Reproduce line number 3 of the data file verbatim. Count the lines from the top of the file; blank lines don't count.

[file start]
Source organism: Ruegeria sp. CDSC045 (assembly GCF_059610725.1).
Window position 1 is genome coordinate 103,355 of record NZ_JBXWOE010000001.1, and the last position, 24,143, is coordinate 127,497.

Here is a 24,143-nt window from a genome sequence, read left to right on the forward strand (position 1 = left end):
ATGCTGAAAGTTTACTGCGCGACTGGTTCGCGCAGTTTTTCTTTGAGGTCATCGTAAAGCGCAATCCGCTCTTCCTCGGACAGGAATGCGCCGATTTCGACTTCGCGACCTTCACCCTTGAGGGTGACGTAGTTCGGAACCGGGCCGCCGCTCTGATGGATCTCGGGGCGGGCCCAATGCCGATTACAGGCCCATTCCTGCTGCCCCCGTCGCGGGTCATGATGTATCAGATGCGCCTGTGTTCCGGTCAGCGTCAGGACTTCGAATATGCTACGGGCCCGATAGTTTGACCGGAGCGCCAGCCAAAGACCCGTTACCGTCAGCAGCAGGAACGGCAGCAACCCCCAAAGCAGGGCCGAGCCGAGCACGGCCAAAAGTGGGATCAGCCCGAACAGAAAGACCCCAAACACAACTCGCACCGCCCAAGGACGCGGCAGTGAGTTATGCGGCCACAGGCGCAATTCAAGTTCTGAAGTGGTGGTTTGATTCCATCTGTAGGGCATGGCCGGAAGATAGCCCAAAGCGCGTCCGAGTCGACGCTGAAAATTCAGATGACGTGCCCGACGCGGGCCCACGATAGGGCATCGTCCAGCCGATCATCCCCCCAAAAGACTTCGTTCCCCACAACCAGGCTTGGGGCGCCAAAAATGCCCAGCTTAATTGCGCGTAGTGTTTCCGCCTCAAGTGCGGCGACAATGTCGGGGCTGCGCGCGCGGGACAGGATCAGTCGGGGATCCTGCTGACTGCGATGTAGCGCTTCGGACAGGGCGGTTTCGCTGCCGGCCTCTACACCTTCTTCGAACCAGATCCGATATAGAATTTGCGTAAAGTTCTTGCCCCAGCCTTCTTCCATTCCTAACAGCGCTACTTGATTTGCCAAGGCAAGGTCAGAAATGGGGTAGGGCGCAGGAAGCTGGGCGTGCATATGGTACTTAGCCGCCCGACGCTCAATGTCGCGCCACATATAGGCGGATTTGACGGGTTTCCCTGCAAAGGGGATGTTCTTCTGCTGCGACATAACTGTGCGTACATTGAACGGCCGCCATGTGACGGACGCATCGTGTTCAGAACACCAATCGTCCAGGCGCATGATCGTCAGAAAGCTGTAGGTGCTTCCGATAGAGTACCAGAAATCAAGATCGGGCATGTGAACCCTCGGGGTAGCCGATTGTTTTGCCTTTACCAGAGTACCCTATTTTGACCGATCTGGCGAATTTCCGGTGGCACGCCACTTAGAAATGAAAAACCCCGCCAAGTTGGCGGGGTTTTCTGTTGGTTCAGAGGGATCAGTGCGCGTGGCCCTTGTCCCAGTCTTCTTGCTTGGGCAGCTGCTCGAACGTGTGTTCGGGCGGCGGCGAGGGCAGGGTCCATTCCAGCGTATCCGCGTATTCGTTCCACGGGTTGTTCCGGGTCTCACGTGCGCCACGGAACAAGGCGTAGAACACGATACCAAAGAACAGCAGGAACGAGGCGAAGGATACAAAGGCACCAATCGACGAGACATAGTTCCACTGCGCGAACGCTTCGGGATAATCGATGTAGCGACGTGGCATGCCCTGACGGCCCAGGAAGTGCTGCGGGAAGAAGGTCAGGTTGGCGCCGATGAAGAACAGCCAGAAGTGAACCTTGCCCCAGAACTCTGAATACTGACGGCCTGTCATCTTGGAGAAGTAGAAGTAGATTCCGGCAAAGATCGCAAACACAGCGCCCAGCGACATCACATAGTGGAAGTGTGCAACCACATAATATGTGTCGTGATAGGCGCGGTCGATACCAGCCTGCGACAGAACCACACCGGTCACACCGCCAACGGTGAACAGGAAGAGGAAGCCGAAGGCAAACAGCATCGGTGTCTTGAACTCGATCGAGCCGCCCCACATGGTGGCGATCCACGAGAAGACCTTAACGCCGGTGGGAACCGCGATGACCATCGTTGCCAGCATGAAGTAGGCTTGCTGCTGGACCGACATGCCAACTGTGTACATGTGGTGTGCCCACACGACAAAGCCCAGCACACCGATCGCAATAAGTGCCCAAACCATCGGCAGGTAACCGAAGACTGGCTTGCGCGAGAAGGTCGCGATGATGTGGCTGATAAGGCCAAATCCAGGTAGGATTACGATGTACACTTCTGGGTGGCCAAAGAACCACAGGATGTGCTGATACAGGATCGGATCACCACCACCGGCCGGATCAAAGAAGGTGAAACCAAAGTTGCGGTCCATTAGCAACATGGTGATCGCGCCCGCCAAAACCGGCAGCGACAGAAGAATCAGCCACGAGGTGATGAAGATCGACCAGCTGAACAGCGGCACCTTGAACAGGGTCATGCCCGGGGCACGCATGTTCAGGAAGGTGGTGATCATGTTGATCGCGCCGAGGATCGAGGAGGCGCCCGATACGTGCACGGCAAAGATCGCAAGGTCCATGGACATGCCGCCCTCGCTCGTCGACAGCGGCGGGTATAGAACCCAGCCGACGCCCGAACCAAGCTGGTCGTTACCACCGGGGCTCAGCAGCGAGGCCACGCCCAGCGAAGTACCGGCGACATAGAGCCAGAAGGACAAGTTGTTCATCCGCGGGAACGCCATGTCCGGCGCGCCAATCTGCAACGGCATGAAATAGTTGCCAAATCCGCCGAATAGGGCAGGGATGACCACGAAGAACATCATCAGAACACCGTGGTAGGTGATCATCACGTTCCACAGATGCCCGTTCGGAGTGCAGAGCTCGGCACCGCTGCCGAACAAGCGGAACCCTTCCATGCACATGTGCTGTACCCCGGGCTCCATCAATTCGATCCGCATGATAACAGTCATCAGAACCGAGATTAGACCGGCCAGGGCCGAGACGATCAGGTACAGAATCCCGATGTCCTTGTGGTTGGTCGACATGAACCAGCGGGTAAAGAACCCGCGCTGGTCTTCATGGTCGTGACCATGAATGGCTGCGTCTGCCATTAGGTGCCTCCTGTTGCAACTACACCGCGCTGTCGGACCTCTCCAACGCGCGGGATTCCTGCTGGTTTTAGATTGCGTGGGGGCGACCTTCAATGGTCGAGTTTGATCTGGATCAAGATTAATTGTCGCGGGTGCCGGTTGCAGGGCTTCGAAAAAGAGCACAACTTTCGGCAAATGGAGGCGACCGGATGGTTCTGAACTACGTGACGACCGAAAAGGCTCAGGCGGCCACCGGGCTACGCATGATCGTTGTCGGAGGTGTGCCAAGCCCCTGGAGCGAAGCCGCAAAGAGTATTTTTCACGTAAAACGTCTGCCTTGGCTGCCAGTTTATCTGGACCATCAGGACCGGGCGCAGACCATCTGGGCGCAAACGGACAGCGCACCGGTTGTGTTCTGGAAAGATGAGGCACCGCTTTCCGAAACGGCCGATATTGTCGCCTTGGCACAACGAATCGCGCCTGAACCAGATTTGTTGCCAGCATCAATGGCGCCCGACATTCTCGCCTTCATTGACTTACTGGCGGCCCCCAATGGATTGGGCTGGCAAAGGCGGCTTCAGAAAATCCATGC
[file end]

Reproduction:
Here is a 24,143-nt window from a genome sequence, read left to right on the forward strand (position 1 = left end):